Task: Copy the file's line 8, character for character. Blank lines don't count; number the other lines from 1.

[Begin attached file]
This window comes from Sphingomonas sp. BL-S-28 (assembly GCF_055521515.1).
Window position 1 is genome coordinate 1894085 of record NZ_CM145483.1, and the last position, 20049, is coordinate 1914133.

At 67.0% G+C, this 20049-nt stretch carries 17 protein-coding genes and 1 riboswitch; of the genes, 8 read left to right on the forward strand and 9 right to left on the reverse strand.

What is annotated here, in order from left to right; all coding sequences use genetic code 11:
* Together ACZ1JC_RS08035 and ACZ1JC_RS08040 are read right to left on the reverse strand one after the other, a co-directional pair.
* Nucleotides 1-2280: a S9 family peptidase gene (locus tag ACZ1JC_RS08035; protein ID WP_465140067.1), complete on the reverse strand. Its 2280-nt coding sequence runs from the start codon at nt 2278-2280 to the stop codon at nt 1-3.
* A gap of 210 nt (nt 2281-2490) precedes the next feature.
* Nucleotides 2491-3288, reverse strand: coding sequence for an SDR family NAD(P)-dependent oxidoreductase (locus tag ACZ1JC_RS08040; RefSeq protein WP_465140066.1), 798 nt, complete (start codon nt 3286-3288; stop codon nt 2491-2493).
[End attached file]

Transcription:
* Nucleotides 2491-3288, reverse strand: coding sequence for an SDR family NAD(P)-dependent oxidoreductase (locus tag ACZ1JC_RS08040; RefSeq protein WP_465140066.1), 798 nt, complete (start codon nt 3286-3288; stop codon nt 2491-2493).